The Verse

by Ash Krafton

 

star light

star bright

first star to give me sleight

 

I cast my spell this very night

and, though I cast it very well,

‘twould seem it did not turn out right.

The verse was right, as I can tell

the spell surpassed most any curse

I might have learned before; my past

a tutelage gifted from my nurse,

the strength and knowledge I’d amassed

ensured my fortune would unfold

in just the way that I had planned.

I scryed the Fates, who felt my need

and pledged their power to my plight.

All I needed was the light—

a drop of silver from the star

that first would wink its eye this night.

 

The moon was hidden ‘neath a shell

of blackest clouds. So deep and inky was the night

I had to strain my eyes, my sight made murky

by shadows of the heart. I passed

outside when churchly bells cried “Midnight!”

Upon my back, a heavy purse

that held the charms, the books, the knife

I needed to make magic swell

and rise and glow and take its flight.

A candle lit, I found the page, the needed verse.

This tripartite from days of old

was written by an infidel

whose passion, like a furnace, burned

intention into every word.

It would see my deed done right.

 

I rang a simple silver bell

to call the spirits to my side.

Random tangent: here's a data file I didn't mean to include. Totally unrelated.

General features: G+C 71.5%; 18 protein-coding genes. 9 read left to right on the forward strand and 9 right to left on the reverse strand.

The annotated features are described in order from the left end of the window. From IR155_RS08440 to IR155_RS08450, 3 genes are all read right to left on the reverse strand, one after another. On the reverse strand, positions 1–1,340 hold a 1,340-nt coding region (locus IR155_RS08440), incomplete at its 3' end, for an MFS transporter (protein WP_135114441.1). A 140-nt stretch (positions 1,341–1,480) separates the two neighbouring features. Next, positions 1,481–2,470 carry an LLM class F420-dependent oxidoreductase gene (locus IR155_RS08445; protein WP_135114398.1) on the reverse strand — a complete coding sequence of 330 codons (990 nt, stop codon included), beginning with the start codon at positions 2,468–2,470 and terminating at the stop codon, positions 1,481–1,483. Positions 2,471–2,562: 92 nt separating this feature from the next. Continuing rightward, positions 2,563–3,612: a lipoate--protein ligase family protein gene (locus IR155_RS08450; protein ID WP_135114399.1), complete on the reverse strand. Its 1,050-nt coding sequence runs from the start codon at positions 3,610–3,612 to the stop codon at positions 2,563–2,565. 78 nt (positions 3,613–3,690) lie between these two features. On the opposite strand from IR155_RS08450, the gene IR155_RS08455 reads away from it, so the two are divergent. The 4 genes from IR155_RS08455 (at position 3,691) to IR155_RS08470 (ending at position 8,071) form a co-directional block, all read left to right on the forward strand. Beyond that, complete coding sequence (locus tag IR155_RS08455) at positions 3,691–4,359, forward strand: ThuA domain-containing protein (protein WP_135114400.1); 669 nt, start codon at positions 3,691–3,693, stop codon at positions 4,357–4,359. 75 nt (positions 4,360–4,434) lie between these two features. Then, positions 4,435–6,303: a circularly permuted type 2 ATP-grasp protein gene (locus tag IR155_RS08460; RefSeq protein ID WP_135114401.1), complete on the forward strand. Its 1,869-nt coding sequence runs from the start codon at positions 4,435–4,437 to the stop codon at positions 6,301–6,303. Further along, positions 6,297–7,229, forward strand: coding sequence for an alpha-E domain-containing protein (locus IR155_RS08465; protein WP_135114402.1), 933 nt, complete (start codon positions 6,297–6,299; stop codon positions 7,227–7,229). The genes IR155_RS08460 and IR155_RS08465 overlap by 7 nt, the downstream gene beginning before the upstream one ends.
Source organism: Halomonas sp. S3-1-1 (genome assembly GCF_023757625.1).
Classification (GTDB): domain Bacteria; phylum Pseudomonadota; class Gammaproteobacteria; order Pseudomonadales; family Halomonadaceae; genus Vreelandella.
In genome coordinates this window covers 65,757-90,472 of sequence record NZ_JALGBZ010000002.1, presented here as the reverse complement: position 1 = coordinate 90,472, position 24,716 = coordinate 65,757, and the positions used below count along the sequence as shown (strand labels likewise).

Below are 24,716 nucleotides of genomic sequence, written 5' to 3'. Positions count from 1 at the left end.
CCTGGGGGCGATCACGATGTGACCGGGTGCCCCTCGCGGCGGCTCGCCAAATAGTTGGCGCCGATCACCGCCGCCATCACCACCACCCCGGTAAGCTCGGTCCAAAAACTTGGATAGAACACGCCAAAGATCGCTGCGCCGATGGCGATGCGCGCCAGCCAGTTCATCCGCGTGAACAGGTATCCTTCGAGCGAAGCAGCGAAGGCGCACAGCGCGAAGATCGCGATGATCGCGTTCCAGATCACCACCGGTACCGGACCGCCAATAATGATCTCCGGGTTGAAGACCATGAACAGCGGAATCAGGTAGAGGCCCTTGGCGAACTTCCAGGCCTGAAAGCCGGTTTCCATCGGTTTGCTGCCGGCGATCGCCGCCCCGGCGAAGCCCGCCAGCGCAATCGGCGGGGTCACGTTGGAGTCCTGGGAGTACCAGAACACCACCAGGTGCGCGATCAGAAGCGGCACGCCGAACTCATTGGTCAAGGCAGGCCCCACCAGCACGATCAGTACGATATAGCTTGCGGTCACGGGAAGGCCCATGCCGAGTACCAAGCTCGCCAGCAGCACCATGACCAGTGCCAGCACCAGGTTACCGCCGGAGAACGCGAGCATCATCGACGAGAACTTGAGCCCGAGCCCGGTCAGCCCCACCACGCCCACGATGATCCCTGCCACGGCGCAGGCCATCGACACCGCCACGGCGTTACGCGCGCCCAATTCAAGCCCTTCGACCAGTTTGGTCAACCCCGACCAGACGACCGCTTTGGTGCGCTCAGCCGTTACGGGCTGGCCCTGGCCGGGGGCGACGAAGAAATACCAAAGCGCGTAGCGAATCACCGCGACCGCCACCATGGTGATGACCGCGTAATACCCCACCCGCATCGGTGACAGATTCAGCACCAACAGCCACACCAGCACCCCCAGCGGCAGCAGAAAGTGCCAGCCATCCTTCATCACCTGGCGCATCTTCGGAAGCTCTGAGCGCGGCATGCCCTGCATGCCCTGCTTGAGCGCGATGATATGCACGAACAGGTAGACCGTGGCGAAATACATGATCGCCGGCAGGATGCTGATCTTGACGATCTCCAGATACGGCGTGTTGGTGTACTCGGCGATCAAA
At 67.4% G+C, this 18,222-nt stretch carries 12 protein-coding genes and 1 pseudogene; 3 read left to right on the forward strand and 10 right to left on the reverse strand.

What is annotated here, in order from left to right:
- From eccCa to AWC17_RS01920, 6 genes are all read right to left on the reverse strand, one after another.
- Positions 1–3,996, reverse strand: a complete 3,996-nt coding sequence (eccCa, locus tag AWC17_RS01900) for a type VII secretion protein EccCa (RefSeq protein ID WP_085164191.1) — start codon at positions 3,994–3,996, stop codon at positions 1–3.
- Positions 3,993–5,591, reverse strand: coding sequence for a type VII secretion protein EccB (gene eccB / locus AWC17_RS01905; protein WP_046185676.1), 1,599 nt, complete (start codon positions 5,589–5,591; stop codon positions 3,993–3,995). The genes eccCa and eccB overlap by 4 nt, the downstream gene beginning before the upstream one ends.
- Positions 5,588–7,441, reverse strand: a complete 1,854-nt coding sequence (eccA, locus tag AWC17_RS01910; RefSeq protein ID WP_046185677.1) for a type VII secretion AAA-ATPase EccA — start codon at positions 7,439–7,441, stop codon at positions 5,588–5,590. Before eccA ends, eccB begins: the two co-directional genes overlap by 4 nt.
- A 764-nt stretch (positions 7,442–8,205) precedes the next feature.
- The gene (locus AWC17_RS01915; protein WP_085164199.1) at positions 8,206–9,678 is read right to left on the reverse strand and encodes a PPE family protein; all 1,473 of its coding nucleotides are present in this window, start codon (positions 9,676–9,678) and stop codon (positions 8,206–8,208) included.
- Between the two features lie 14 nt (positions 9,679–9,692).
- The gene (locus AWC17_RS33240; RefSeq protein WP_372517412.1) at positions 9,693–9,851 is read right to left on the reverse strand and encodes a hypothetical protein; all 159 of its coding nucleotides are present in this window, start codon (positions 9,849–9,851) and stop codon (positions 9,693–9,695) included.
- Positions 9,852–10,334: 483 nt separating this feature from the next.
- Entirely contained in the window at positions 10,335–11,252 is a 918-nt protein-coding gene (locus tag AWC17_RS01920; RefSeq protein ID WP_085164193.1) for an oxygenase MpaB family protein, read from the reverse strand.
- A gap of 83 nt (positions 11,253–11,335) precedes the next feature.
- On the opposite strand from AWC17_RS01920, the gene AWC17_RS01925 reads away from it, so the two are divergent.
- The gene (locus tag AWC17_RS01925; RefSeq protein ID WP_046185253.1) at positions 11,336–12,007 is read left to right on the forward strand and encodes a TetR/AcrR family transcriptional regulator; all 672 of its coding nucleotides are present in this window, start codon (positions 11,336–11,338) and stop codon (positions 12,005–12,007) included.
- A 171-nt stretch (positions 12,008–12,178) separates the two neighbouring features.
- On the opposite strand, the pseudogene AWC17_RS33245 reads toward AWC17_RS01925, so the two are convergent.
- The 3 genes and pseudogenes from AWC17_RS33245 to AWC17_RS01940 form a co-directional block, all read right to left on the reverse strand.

My circle drawn, I raised my eyes

and scanned the skies with lips upturned.

And there! At last! The night’s first star

peeked out at me. Its soft-spun light

dripped silver threads upon the words

and magic made them glow. The bright

flash fire of spell unfurled and cast

the magic far and wide like butterflies

from hell. I closed my eyes and sighed

relief. For only once that spell could pass

the lips of someone with the Sight

and watching sparks and embers burn

ensured me that I’ve cast it well.

 

In gratitude, I sought the star

that graced me with its precious light,

its power. I wished to thank it well,

perhaps to pluck it from the sky

and store it in a sacred urn

where, thus revered, I’d quell

all thoughts that I could be expelled

from my earthly dark delight.

But that star was now obscured, outshined

by another. Fright and terror now seized hold

upon my breath. My universe

fragmented into shattered shards

and screaming, I splintered from sight.

 

Now, a dank abyss shall hold

me fast, with all my broken parts.

The Fates had not been paid their price

when, unknowingly, I fed them light

from not the first but second star.

It turned the spell toward far worse

a task. Instead of granting me my life

eternal on this earth, steadfast,

the spell reversed and toward me turned

and burned to dust my heart, my life.

 

Star light,

star bright.

You destroyed me out of spite.

 

Pushcart Prize nominee Ash Krafton’s work has appeared in Absent Willow Review, Mad Scientist Journal, Expanded Horizons, Silver Blade, and Bete Noire. She’s also the author of novel-length fiction, including the Demimonde trilogy as well as The Heartbeat Thief (under the pen name AJ Krafton). She’s a member of SFPA and resides in the heart of the Pennsylvania coal region with her family and bossy German Shepherd dog.

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